Bible readers and scholars down through the centuries who have written on the
life of Christ and who have produced their own parallel Gospels or Gospel harmonies.
There are five main differences that set this
work apart from others that have preceded it. (1) It uses the text of the
World English Bible. (2) It is in the public domain, not copyrighted. (3) To
preserve the flow of the Gospel message, it does not break up the material into
pericopes or numbered selections. (4) It includes a Study Guide to facilitate
personal study and group discussion. (5) It places in parallel, not only the
events and sermons that Gospel harmonies usually group together, but also, in a
few places, the sermons and events that bear a very close resemblance to each
other although they appear to be different events. I have placed these inside
brackets [like this].
For example, Luke tells of a meal at the home
of a Pharisee, during which Jesus said, “Woe to you, scribes and Pharisees,
hypocrites!” and Matthew records the same words in a sermon Jesus gave to a
large audience in Jerusalem. (Luke 11:44 and Matt. 23:27) I have placed these
accounts on pages 140 and 196 in what appears to be their proper places chronologically,
but have also placed the similar words in parallel columns, with the
out-of-sequence passage inside brackets.
During the course of his earthly ministry,
Jesus visited many towns and cities in Galilee, Judea, Samaria and the surrounding area, so it is reasonable
to assume he repeated the same thoughts and even the same sermons to different
audiences. What, then, about the Sermon on the Mount? Matthew presents it as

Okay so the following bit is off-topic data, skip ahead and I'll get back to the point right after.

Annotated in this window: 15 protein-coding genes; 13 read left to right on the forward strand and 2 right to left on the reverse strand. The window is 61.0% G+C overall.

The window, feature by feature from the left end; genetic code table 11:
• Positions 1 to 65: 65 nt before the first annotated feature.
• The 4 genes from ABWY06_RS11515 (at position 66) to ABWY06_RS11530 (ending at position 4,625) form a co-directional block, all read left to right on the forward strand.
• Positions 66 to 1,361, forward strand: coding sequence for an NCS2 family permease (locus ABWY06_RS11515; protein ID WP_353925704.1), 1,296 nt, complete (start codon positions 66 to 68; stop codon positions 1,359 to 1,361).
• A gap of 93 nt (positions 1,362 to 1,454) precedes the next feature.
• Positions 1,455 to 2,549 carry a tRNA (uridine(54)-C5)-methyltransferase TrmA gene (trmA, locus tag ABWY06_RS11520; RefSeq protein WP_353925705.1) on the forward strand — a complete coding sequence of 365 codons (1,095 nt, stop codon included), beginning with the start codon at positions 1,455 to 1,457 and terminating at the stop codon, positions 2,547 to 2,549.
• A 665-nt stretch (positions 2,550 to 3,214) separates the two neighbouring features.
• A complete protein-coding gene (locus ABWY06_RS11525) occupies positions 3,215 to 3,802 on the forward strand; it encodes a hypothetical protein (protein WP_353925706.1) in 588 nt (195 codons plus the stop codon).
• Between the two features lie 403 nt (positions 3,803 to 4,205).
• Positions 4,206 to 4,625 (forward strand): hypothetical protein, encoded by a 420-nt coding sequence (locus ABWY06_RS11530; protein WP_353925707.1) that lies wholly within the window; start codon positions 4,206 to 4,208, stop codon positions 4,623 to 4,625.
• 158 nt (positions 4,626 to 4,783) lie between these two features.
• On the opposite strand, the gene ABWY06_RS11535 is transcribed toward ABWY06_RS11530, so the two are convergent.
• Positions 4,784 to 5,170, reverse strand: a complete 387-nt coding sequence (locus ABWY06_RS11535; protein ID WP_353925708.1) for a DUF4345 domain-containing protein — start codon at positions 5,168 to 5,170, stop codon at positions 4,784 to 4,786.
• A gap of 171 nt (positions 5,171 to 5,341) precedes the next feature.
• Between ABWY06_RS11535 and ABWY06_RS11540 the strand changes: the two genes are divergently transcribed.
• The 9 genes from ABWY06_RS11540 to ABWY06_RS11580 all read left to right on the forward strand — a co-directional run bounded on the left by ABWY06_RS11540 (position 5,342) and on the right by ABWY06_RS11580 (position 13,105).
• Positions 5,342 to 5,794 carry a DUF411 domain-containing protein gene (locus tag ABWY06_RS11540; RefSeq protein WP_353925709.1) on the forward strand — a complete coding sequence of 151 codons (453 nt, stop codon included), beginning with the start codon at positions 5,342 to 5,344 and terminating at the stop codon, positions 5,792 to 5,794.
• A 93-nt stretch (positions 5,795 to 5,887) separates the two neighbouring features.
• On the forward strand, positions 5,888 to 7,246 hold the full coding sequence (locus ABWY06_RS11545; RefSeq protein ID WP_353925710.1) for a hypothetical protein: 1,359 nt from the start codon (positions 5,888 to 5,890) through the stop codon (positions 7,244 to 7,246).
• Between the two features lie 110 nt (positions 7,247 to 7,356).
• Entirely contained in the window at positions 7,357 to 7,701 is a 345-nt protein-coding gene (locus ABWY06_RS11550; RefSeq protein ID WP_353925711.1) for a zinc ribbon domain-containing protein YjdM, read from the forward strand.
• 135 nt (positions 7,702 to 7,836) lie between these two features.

a single unified discourse (Matt. 5:1-7:29), whereas Luke records many of the
same words as sayings of Jesus scattered throughout chapters 6, 11, 12, 14 and
16. For example, Matthew and Luke both present the Lord’s Prayer (Matt.
6:9-13 and Luke 11:2-4), Matthew as part of the Sermon on the Mount, and Luke
“when he finished praying in a certain place” and the disciples asked Jesus to
teach them how to pray. (Luke 11:1) Does Luke actually quote from the Sermon
on the Mount here and in his other examples of Jesus’ sayings? Or, does his
Gospel refer to other occasions when Jesus spoke the same words to different
audiences? We can’t really know for sure. Unless the context dictates
otherwise, I have placed these passages in parallel to aid comparison. And
when the context does point to clearly different occasions when Jesus used the
same words, I have again kept them in their context, but also repeated them in
brackets [like this] next to the parallel passage.
Where selected notes from the World English
Bible are included, they are at the bottom of the column of text they pertain
to. My own comments appear as headings at the top of each page and as
explanatory notes at the bottom of certain pages, beneath the table of parallel
columns. However, notes and comments are kept to a minimum, to avoid distracting
from the Gospel message itself.
Rather than copyright this book, I have chosen
to follow the example of the creators of the World English Bible by placing Parallel
Gospels in Harmony: with Study Guide in the public domain, so that anyone
who wishes may freely copy it, reproduce it, reprint it or translate it,
without any obligation to pay royalties or even to ask permission. –
David A. Reed, April 2009
the World English Bible
The side-by-side Gospel passages in this book
are from the World English Bible.
According to its creators’ website at
http://www.eBible.org, “The World English Bible (WEB) is a Public Domain (no
copyright) Modern English translation of the Holy Bible. That means that you
may freely copy it in any form, including electronic and print formats. The
World English Bible is based on the American Standard Version of the Holy Bible
first published in 1901, the Biblia Hebraica Stutgartensa Old Testament, and
the Greek Majority Text New Testament.”
This book uses the HTML version of the WEB at eBible.org
David A. Reed served for a decade as a contributing
editor of Dr. Walter Martin’s Christian Research Journal. He has authored
more than a dozen books on Bible topics, including the popular Jehovah’s
Witnesses Answered Verse by Verse and Mormons Answered Verse by Verse
(Baker Book House).